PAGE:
Be blessed, be a blessing

Grandpa was celebrating his 100th birthday and everybody complimented him on how athletic and well-preserved he appeared. “Folks,” he said to the assembled throng, “I will tell you the secret of my success. I have spent a considerable amount of time in the open air everyday day for some 75 years now.”

The celebrants were impressed and asked how he managed to keep up his rigorous fitness regime.

“Well, you see my wife and I were married 75 years ago. On our wedding night, we made a solemn pledge. Whenever we had a fight, the one who was proved wrong would go outside and take a walk.”

tweeting

We had to sleep with the windows open a couple of nights ago. It was too hot. The open windows let in the cooler air. Job done. Unfortunately they also let in the sound of the dawn chorus.

In the garden, just below our bedroom window, is a large bush / small tree that houses about a million sparrows. Every morning as it gets light the sparrows start tweeting. No, not sending messages of 140 characters to each other on their phones or laptops. They just start going tweet, tweet, tweet, tweet. It is as if they have never experienced the dawn before. Or perhaps they have very short memories and each morning’s sunrise is a surprise. But why do they need to be so noisy about it? Why do they need to tweet their little heads off to let each other know that the day is starting again? And why do they have to do it so blooming early?

I don’t tweet

A bird in the hand may be worth two in the bush but that’s because it is likely to be quieter!

The sparrows in the bush are not the only birds causing us problems. One (or more) have managed to find a way into our loft. I would not mind too much except that they have decided to use our loft as a toilet. That’s not very pleasant, nor is it good manners. They would not like it if I visited their nest and… (let’s not go there). We will have to take measures to close off their point of entry and hope they do not have a set of tools up there that will enable them to break in again.

And then there are the pigeons. There are a few pigeons that frequent our neighbourhood. But there seem to be two in particular who spend their time courting and, erm, well, doing what comes naturally. On the top of our fence. On the roof opposite our kitchen window. On another roof overlooking our garden while we are sitting in the garden (and perilously close to a skylight in that roof). I want to shout at them, “Get a nest!” Why do they insist on procreating around our garden all the time? Are they being filmed for an X-rated film for birds?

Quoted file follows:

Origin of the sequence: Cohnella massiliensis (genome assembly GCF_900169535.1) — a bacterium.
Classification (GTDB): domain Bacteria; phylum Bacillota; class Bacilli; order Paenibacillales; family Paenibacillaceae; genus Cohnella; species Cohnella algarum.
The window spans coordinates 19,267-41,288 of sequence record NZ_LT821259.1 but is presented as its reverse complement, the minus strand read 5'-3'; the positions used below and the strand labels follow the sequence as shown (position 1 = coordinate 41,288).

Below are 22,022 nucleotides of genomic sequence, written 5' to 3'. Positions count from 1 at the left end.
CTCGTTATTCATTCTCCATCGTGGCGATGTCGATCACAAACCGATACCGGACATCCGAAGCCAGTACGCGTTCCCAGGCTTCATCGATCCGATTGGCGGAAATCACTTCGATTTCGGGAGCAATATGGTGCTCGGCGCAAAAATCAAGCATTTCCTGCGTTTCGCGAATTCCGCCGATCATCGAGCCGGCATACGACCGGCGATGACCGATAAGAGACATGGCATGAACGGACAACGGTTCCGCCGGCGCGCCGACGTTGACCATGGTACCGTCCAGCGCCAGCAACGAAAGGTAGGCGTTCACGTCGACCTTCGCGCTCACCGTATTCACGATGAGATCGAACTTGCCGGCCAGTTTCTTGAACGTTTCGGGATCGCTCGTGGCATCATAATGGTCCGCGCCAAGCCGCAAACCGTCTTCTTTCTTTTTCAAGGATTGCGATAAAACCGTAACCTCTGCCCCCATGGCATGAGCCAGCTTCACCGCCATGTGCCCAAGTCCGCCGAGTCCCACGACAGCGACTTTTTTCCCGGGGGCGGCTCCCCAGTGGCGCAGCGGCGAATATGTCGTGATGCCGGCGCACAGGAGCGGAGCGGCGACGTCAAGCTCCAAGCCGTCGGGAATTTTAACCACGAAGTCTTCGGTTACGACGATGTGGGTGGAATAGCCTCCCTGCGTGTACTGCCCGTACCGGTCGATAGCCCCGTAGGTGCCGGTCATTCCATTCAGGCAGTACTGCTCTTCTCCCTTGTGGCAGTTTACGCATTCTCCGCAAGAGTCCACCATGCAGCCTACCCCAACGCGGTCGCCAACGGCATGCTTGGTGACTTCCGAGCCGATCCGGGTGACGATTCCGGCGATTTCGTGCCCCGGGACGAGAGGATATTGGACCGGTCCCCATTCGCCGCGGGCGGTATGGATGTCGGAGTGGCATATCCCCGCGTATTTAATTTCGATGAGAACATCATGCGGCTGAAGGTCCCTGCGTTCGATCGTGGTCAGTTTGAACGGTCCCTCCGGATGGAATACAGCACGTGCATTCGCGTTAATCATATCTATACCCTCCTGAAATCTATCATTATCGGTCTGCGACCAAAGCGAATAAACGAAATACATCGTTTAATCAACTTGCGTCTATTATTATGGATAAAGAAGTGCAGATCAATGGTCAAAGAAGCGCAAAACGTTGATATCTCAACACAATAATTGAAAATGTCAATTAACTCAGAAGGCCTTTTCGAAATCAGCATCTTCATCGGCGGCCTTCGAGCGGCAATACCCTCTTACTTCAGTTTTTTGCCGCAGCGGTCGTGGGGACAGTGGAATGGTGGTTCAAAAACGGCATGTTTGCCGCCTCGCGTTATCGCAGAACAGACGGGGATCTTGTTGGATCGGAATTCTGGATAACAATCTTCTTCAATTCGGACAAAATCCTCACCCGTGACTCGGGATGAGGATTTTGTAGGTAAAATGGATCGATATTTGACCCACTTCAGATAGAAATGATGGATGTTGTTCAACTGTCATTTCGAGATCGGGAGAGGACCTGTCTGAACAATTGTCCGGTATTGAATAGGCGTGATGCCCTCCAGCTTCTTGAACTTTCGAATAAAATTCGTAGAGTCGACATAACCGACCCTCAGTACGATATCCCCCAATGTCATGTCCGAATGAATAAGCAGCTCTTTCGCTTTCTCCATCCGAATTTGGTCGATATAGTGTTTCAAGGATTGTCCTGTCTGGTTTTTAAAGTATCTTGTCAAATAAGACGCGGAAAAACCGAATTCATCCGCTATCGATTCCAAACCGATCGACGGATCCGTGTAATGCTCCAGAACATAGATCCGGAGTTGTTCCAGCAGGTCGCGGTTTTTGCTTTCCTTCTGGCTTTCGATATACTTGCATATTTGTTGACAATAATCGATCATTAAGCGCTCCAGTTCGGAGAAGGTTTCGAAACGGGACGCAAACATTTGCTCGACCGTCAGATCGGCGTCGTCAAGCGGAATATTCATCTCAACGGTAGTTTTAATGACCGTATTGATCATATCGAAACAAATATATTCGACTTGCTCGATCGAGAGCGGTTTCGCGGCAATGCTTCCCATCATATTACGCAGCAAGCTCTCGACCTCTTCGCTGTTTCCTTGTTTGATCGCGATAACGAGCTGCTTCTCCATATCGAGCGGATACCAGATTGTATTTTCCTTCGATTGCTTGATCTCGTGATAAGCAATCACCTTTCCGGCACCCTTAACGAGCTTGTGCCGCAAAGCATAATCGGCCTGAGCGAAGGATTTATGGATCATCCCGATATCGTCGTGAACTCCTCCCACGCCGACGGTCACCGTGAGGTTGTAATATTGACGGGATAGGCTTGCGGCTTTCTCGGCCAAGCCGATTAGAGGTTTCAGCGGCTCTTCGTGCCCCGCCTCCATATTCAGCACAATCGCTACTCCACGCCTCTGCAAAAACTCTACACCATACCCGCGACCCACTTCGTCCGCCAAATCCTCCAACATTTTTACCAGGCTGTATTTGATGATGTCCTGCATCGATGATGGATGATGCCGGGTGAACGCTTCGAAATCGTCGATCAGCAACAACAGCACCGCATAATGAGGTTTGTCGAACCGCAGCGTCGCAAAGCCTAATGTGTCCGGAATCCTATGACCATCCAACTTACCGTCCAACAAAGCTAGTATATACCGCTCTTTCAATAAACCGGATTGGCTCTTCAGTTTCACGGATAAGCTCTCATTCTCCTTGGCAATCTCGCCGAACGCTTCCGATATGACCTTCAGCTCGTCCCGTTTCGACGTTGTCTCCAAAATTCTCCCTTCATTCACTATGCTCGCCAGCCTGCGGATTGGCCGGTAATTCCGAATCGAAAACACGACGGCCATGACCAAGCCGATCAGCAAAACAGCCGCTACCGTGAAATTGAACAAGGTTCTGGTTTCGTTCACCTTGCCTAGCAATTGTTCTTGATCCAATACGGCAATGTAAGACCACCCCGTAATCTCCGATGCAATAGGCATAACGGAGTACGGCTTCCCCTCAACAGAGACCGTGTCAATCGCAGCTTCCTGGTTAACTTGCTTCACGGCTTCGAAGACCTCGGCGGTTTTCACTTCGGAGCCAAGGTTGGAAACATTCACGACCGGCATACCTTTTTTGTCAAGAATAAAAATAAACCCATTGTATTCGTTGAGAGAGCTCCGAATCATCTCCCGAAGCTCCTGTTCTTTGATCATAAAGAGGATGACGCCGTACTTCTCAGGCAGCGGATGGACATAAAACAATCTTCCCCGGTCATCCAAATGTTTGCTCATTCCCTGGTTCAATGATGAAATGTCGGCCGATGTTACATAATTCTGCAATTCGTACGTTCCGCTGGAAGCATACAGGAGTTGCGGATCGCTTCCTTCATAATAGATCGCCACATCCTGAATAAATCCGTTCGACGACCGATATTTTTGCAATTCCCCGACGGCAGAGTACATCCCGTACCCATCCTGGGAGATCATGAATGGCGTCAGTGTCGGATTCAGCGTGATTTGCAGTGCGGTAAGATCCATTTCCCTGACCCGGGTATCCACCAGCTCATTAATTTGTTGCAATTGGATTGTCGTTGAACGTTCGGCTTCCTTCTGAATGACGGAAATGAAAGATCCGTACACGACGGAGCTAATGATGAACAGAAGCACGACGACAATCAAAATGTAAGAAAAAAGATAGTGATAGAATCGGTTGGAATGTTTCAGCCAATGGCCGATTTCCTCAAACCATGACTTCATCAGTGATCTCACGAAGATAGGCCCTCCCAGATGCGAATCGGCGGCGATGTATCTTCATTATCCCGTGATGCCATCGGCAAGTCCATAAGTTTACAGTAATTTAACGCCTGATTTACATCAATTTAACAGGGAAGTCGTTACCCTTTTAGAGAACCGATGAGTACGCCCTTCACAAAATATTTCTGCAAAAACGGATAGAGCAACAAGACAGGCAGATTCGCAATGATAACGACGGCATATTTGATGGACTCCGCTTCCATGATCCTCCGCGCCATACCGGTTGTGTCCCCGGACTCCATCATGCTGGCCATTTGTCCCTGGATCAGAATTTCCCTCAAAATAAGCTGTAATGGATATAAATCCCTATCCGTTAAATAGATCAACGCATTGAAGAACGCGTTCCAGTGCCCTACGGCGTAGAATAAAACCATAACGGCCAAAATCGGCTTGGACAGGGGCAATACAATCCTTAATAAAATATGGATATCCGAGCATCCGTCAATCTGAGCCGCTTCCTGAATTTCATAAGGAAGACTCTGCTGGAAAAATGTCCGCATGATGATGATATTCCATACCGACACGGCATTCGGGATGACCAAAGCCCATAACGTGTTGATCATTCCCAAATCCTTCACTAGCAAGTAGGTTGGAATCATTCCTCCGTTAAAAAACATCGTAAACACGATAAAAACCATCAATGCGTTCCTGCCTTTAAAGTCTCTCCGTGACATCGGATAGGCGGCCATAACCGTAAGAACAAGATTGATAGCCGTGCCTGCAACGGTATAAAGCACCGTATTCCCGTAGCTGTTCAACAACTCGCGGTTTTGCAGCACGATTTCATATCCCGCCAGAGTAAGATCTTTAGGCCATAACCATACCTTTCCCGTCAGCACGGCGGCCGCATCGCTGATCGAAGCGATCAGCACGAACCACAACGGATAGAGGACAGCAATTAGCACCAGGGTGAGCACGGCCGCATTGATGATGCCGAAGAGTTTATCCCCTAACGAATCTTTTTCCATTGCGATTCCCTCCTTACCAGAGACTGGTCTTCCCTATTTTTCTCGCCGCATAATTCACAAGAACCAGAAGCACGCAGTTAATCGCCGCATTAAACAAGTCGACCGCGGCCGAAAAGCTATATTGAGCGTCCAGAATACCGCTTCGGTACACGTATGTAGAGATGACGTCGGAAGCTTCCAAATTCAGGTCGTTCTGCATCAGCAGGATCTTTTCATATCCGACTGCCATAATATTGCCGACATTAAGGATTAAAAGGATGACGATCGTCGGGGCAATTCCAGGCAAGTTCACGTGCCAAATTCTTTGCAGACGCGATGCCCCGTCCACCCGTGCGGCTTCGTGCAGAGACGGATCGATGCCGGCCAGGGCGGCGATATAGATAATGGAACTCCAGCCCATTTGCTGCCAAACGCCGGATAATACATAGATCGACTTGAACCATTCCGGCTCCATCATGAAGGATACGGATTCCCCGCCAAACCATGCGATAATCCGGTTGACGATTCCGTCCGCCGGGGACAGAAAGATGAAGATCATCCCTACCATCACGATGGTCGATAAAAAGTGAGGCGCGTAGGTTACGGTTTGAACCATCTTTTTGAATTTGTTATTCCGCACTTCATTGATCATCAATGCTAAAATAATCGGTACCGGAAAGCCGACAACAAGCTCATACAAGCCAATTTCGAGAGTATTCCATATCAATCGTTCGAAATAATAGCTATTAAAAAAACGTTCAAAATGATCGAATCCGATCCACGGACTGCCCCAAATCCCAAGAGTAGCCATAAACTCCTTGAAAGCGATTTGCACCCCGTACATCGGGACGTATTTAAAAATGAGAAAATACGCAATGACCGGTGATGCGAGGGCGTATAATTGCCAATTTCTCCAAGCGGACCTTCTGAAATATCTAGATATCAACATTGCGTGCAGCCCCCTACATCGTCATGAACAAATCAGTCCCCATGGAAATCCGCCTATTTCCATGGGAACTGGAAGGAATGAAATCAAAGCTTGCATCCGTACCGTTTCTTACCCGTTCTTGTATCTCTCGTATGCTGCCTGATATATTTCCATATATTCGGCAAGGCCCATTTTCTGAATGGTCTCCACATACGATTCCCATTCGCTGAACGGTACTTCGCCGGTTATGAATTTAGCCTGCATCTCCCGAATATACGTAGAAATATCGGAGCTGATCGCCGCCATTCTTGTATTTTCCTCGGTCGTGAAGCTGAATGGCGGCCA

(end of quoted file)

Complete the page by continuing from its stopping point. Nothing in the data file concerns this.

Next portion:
So, other than giving me an opportunity to whinge, what is the point of this bloggerel? Well… bear with me… it’s not to do with the pigeon porn, nor is it to do with the unwelcome gifts from the bird in the loft. It’s about the early birds. Each morning they get excited because the sun is coming up. It’s a new day.

Your royal grumpiness struggles in the morning. But I have the same opportunity as the sparrows. God has given me a new day with new opportunities. Opportunities to encounter him in the people I meet as well as in the pages of the Bible. Opportunities to serve as well as to be served. Opportunities to rejoice, be glad, celebrate and give thanks to God for the new day. Tweet, tweet tweet!

By the way, this Easter the joy, surprise and reality of Jesus’ resurrection has come home to me even more strongly than usual. TWEETY TWEET TWEET TWEET!!!

Remember though – the early bird may get the worm, but the second mouse gets the cheese.

Be blessed, be a blessing!

Oompa Loompa stick it on your bumper

I ventured out yesterday and had a coffee with one of our church members. It was nice to be out and about and to begin to resume ‘normal’ contact with people. Thank you Barbara! Barbara showed me a clipping that she saw recently which I found very amusing, so I copy it for you here:


The other day I went up to a local Christian bookstore and saw a “Honk if you love Jesus” bumper sticker. I was feeling particularly sassy that day because I had just come from a thrilling choir performance, followed by a thunderous prayer meeting, so I bought the sticker and put it on my bumper.Boy, I’m glad I did! What an uplifting experience that followed!

I was stopped at a red light at a busy intersection, just lost in thought about the Lord and how good He is… and I didn’t notice that the light had changed. It is a good thing someone else loves Jesus because if he hadn’t honked, I’d never have noticed!

I found that LOTS of people love Jesus! Why, while I was sitting there, the guy behind started honking like crazy, and then he leaned out of his window and screamed, “For the love of GOD! GO! GO! Jesus Christ, GO!”

What an exuberant cheerleader he was for Jesus! Everyone started honking! I just leaned out of my window and started waving and smiling at all these loving people. I even honked my horn a few times to share in the love!

There must have been a man from Florida back there because I heard him yelling something about a “sunny beach”… I saw another guy waving in a funny way with only his middle finger stuck up in the air.